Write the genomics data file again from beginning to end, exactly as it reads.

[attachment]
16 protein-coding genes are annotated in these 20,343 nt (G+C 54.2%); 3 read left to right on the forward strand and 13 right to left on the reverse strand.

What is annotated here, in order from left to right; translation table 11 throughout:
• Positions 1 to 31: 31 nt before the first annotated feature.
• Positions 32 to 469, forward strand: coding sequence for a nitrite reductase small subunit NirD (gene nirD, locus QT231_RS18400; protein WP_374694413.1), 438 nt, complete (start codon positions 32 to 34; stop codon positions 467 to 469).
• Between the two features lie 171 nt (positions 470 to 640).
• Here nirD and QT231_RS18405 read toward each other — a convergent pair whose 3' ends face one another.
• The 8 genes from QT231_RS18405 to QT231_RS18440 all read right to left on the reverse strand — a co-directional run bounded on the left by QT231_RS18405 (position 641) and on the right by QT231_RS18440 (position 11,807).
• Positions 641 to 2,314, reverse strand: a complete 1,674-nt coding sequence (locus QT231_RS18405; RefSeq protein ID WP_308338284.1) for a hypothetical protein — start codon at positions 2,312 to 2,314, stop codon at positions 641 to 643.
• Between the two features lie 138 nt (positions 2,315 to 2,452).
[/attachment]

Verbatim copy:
16 protein-coding genes are annotated in these 20,343 nt (G+C 54.2%); 3 read left to right on the forward strand and 13 right to left on the reverse strand.

What is annotated here, in order from left to right; translation table 11 throughout:
• Positions 1 to 31: 31 nt before the first annotated feature.
• Positions 32 to 469, forward strand: coding sequence for a nitrite reductase small subunit NirD (gene nirD, locus QT231_RS18400; protein WP_374694413.1), 438 nt, complete (start codon positions 32 to 34; stop codon positions 467 to 469).
• Between the two features lie 171 nt (positions 470 to 640).
• Here nirD and QT231_RS18405 read toward each other — a convergent pair whose 3' ends face one another.
• The 8 genes from QT231_RS18405 to QT231_RS18440 all read right to left on the reverse strand — a co-directional run bounded on the left by QT231_RS18405 (position 641) and on the right by QT231_RS18440 (position 11,807).
• Positions 641 to 2,314, reverse strand: a complete 1,674-nt coding sequence (locus QT231_RS18405; RefSeq protein ID WP_308338284.1) for a hypothetical protein — start codon at positions 2,312 to 2,314, stop codon at positions 641 to 643.
• Between the two features lie 138 nt (positions 2,315 to 2,452).